Use of Weblogs

Blogs are used for…

Professional Development – people who share their experiences related to their livlihood or profession in a reflective and critical, but often informal way.

Teaching and Education – often educators will use blogs as a learning space for their students. In addition to some that we’ve already listed in the Weblogs in EFL/ESL section, below are some more that lie outside of language learning.

  • EduBlog Insights – a former school teacher who now is an educational technology specialist at Georgia State University. She runs a number of different weblog projects with students, particularly young learners.
  • bgblogging – a university teacher at Middlebury College who has been blogging with her students for years now.

Grassroots Journalism – Many people use weblogs in a journalistic style, lending personal voice to important issues while cutting out corporate structure and influence from the process.

Causes and Politics – Weblogs provide a perfect platform for those of a political nature to voice their concerns and opinions, and also to invite (and get) contributions from readers very quickly to provide an exciting “live” feel.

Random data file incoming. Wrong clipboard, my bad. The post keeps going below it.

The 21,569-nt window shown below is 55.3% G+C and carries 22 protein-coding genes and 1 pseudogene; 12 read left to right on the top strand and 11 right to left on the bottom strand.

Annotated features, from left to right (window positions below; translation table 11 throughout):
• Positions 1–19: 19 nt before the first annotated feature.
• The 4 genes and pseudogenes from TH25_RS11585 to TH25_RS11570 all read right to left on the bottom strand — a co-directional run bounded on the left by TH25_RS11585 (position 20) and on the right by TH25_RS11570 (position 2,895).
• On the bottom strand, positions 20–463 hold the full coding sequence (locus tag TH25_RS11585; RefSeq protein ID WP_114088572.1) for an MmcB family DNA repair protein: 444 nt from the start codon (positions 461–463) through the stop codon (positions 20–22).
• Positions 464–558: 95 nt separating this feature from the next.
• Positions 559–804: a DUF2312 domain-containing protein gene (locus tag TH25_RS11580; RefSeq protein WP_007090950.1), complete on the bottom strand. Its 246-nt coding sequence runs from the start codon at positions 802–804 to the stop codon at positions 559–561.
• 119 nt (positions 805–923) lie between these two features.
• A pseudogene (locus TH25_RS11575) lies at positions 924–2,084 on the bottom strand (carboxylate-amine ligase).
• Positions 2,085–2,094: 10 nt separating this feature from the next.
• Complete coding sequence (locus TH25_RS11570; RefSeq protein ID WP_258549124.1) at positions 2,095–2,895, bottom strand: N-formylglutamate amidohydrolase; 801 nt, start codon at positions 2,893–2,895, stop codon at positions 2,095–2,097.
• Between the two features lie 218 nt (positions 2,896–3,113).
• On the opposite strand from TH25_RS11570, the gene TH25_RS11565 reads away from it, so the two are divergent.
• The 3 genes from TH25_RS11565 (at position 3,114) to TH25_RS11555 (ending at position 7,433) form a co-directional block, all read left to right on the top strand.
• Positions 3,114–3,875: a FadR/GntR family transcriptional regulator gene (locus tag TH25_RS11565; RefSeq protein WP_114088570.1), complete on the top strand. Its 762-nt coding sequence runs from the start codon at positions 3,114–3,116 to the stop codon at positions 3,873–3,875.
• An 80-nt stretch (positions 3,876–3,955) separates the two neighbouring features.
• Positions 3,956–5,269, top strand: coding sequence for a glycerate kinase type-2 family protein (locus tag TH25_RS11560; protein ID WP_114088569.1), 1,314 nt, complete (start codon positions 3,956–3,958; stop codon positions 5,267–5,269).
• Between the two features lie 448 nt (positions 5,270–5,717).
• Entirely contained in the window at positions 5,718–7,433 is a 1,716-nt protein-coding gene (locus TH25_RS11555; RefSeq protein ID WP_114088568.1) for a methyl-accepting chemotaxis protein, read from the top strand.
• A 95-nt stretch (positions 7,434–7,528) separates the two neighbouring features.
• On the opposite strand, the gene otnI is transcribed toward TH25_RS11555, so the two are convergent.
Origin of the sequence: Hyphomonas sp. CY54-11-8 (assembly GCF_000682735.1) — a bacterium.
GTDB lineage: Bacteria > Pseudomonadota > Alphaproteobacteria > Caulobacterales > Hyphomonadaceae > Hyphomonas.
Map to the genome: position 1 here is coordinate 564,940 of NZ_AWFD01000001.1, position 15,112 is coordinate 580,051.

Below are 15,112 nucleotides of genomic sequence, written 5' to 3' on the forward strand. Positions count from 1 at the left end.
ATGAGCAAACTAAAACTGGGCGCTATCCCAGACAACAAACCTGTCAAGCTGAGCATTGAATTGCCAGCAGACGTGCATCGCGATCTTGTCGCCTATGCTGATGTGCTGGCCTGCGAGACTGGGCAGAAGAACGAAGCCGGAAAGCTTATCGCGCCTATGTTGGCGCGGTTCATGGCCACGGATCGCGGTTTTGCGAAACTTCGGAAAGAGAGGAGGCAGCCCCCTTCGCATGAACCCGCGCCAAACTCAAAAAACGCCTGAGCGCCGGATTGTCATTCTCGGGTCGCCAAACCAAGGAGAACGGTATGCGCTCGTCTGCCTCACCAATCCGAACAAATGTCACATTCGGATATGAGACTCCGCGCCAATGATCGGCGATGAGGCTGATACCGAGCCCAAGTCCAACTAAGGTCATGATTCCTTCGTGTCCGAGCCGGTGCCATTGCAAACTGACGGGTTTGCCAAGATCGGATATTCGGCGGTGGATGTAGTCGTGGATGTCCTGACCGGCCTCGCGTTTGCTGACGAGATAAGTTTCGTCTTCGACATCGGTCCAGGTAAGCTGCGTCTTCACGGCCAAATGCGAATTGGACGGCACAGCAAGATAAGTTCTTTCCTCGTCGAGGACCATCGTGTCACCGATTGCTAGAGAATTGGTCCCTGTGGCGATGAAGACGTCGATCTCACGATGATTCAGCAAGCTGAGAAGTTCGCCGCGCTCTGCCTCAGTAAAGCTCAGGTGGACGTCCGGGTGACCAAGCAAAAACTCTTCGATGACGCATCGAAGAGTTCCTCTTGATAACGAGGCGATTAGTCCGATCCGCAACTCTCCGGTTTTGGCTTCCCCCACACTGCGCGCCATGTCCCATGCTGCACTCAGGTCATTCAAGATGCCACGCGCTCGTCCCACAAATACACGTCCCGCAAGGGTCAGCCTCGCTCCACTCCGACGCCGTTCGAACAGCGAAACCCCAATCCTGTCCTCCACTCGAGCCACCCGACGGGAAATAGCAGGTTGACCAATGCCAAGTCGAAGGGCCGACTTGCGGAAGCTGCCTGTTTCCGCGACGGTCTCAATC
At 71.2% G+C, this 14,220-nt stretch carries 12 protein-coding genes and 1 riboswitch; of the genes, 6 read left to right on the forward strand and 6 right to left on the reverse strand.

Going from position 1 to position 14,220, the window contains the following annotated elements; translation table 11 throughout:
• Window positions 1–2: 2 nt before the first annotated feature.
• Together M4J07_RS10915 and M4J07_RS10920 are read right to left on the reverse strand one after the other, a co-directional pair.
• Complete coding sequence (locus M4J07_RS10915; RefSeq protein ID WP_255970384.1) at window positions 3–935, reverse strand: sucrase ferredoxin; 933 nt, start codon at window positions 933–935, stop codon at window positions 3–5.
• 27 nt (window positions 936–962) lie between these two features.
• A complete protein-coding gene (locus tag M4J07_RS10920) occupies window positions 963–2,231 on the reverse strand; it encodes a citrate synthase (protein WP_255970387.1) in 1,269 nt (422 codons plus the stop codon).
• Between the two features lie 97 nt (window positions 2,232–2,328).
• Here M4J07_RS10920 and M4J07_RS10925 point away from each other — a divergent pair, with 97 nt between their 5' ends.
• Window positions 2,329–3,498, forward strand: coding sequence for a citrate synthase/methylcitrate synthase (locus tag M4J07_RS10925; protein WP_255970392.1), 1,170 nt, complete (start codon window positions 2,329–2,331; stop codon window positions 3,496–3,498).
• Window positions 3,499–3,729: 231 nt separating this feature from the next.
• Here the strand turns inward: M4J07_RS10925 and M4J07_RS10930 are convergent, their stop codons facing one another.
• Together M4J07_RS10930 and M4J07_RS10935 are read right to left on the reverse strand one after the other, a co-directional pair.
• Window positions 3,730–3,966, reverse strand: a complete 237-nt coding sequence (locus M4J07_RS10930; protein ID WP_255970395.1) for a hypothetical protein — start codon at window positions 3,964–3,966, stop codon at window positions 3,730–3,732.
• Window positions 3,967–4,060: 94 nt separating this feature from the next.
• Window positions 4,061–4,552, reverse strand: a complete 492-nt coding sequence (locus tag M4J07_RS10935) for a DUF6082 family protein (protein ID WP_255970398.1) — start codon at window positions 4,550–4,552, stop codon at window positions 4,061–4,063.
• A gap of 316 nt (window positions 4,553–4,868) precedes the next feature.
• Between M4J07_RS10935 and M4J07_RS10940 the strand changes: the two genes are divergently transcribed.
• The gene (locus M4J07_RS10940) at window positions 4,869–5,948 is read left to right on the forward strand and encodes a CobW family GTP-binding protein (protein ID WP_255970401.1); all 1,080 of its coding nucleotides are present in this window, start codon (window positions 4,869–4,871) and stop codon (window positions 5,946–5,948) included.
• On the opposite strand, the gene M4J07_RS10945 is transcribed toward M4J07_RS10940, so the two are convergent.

• Daily Kos – One of the most popular blogs ever.
  • Talking Points Memo – another widely read blog of a political slant, by a smart young political journalist, Josh Marshall.

Personal Journalling – quite a few social networks of (mostly) teenagers and young adults are built around the use of weblog technology, which many youngsters use as a form of journaling or diary writing. Much of the content is personal and reflective; many of the communities have built in privacy features. Below are some of the most popular examples. Will Richardson is one educator who roundly states that journalling is not blogging (see here, for instance, and here and here and here and here).

  • MySpace – the most popular social network online today.
  • Livejournal – similar to MySpace, but with less advertising and better social networking features.
  • Mixi – a Japanese social network that is currently the rave amongst university students. If you teach in Japan, get an account and see what your own students are writing about you and your class. Accounts are available by invite only.

Marketing – Blogs are also well suited for promoting people, ideas, and business interests.

  • Hugh MacLeod – a cartoonist who runs Gaping Void, which promotes his work.
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